3D Environment Artist
from Porto, Portugal
Door to Jotunheim
Hey everyone! This is my first final render inside Unreal Engine 5! Using the sequencer I created a cinematic inspired in one of my favorite modern games, God of War. This scene was created as an assignment for my Master's program and I was heavily inspired by the soundtrack of the game, hence why I used it on the final cinematic. Particles effects and snow assets are all Megascans and from other packs I own. The door, the pillars and the mechanism that opens the door are all modeled and textured by me, including the emissive "power up" effect. All the composition and lighting was created by me, including the sequence of events and cinematic. Video can be seen on my ArtStation Post.
I don't own the soundtrack for God of War, it is a property of Sony PlayStation.
I wanted to create a modular sci-fi corridor for my portfolio, using trimsheets and new modern techniques. I created this scene based of a concept from Alexander Thumler and then decided to add a bit more of a twist, with objects floating around due to 0 gravity and broken electric pipes, which is the cause of the artificial gravity being turned off. It also gave me the opportunity to apply a bit with simulating broken glass in Maya.
I decided to recreate a scene I did back in 2019 for one of my BFA classes in which I tried to create a scene based off Thomas Stoop concept. I really love his work and after a few years since my first attempt I have learned a lot more. So using new techniques I learned for modular environment creation I made the Water Temple Unreal scene. I will make a Unreal 5 version pretty soon as I am still playing around with the software, but I am really happy with how much my work has progressed.
I really loved a concept art by Lee Fitzgerald, who is also a really big fan of the stunning world of The Last of Us, so I really wanted to give it a try in 3D inside Unreal. I used this scene to practice my lighting, with both a day-time and night-time version and also practice my subsurface scattering skills with the covered car. I made some slight changes from the concept, but I believed I made justice to the concept overall. I created most assets inside Maya, with the exception of the foliage (megascans) and the human body I got it from Epic's metahuman, I did however change the rig of the character and textures. The concept is based on a Canadian ice hockey skating ring, hence the Canadian flag. But I also like the idea that the events of TLOUS happened in the entire world and the Fireflies are there too.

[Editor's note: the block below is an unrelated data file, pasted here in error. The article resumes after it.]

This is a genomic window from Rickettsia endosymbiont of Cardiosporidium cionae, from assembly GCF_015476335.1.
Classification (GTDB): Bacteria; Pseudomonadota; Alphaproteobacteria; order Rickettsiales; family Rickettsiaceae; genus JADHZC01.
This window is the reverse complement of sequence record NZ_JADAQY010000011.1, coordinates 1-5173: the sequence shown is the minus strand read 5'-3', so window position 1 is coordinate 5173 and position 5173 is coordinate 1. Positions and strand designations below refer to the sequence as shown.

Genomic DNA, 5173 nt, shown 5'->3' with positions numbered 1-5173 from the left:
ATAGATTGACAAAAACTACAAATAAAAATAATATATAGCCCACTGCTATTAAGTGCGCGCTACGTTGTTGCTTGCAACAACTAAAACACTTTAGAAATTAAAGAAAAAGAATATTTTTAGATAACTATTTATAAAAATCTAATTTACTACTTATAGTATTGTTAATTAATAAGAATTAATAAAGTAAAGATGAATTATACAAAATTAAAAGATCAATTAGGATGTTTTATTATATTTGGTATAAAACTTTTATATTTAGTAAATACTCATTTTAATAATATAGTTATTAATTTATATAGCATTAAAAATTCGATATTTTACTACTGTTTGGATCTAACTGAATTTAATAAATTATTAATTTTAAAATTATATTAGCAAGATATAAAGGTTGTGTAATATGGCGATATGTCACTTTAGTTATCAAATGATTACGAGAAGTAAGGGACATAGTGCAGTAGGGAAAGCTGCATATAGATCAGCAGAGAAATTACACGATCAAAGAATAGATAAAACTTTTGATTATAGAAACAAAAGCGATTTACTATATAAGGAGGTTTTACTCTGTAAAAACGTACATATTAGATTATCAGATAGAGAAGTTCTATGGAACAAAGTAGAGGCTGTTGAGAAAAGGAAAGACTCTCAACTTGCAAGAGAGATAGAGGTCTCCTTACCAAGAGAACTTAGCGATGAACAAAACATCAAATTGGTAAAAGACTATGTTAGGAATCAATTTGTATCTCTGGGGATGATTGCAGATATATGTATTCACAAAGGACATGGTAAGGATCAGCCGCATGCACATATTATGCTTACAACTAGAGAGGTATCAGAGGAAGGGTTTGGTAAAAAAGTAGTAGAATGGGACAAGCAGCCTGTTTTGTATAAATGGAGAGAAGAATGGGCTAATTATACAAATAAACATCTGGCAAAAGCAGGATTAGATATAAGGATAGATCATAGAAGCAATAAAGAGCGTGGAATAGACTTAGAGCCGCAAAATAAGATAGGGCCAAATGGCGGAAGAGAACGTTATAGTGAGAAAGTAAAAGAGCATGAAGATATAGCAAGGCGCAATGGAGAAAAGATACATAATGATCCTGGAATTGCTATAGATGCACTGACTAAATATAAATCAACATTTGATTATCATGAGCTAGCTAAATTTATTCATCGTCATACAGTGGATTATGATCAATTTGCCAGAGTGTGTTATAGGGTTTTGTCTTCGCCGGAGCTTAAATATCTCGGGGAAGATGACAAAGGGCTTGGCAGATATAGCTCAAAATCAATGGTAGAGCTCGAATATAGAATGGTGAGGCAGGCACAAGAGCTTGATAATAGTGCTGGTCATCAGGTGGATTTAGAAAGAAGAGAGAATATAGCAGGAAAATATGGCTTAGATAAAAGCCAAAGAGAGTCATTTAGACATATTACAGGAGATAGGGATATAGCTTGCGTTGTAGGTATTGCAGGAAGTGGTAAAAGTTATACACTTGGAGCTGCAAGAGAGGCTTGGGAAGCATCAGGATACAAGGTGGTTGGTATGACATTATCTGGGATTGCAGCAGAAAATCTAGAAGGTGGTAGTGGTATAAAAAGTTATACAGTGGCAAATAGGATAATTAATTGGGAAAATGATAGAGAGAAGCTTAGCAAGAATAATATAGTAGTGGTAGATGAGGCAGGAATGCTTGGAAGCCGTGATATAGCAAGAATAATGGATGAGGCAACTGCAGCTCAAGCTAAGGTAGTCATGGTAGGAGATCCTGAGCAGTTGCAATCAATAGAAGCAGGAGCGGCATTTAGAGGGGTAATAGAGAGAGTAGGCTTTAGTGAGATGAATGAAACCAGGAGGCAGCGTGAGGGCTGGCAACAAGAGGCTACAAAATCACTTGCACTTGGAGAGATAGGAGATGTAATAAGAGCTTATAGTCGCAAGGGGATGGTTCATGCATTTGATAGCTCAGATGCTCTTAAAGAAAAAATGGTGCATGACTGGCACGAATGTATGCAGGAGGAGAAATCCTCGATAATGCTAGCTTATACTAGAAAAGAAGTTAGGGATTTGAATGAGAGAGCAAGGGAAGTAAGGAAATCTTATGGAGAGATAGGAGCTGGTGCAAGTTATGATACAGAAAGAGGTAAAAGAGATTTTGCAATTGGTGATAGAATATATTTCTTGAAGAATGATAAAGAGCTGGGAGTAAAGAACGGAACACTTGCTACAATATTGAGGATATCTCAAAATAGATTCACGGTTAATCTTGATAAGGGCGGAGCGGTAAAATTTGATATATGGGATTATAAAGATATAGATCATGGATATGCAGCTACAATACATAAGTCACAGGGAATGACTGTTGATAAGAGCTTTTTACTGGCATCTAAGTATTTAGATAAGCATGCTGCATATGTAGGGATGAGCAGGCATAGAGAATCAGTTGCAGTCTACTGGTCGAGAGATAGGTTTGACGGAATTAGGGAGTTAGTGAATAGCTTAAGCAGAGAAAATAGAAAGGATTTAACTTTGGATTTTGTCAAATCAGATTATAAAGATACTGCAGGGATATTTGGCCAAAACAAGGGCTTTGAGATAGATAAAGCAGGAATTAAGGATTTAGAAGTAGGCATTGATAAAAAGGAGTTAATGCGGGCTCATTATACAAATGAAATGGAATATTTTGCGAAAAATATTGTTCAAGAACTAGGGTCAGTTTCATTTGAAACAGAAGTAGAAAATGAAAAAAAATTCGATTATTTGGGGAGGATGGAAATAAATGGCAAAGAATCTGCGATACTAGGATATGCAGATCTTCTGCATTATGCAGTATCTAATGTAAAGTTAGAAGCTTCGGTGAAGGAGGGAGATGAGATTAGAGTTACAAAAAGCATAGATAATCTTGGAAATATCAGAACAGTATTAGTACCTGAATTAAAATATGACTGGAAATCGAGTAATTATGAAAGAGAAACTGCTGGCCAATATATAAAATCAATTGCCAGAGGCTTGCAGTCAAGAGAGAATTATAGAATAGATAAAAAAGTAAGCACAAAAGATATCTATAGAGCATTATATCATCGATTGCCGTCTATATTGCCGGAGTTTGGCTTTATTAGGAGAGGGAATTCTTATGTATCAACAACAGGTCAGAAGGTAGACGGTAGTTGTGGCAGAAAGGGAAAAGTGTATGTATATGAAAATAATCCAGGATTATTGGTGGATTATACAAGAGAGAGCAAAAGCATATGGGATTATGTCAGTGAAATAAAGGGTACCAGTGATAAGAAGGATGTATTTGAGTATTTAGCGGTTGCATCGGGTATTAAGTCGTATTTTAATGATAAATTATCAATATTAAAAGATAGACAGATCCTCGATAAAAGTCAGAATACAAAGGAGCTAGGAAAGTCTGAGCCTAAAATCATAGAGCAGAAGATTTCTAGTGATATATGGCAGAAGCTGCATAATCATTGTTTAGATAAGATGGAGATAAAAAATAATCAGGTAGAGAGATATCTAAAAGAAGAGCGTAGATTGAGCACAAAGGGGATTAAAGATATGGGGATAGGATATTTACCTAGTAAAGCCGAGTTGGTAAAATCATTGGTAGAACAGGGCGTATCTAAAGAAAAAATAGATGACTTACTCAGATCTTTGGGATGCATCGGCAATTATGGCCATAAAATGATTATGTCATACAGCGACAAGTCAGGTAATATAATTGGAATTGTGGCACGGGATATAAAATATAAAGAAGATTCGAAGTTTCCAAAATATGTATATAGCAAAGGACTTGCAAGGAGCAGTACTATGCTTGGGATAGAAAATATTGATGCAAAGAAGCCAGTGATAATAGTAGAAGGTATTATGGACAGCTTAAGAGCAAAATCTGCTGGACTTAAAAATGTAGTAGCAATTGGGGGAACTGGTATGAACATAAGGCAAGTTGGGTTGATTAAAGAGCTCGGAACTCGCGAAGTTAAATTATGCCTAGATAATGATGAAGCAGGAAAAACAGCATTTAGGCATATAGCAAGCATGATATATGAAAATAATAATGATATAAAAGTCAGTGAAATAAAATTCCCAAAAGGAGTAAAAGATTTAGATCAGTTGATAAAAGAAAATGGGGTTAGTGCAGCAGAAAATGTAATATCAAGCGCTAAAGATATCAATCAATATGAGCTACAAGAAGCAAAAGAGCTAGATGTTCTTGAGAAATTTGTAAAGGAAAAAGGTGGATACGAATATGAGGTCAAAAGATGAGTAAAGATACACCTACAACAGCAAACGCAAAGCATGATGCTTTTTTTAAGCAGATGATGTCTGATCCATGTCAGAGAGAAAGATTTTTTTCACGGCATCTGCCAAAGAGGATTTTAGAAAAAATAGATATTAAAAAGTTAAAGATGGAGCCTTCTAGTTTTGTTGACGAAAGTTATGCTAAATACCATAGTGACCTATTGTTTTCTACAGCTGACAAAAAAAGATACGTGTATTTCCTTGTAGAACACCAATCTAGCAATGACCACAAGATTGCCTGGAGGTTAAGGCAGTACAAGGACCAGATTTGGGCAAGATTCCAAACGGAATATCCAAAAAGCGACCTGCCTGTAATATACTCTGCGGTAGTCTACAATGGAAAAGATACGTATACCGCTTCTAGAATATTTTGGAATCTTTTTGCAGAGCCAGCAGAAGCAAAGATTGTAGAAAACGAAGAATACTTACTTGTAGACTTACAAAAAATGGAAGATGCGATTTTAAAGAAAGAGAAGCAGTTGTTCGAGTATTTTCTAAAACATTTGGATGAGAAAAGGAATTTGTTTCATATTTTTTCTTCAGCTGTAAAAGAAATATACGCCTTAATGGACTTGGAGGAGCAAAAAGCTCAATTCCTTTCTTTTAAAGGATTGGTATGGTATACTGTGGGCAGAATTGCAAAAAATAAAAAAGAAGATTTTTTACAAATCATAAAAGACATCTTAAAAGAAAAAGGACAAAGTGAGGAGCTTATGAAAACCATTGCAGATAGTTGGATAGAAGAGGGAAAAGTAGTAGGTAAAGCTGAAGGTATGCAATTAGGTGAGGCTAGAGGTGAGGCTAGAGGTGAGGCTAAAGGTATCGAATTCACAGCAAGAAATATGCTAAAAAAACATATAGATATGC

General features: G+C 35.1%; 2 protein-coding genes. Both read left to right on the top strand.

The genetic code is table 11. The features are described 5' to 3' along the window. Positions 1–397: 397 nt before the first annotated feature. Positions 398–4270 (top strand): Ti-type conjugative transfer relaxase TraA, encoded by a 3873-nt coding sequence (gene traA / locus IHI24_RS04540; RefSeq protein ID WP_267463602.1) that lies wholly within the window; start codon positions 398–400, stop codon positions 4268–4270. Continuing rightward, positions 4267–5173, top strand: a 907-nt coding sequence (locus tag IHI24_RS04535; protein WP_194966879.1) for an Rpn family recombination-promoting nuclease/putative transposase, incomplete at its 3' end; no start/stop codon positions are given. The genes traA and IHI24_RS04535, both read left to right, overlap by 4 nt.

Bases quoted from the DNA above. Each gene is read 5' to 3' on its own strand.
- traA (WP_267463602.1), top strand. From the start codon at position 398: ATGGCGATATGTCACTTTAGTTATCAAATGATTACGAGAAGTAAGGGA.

Murder Diner started as a project for CGMA modular environments class, but I decided to take it a bit further as new ideas and concepts popped up. The entire scene is game ready and completely modular. I utilized the principals of modularity and it was interesting experimenting Clinton Crumpler's trimsheet creation workflow. On this scene a murder has happened after an attempt at a robbery. All my models were done in Maya and textured within Substance Painter. It has been the scene were I have used Decals the most as well inside UE4 and I have learned a lot more on how to use them during this experience. This scene has evolved a lot and there is a even bigger breakdown and work in progress pictures on my blog or WIP tab on my website. Thank you as well for Jovanvir Singh, who gave me his cookie material that is seen on this scene using some tessellation.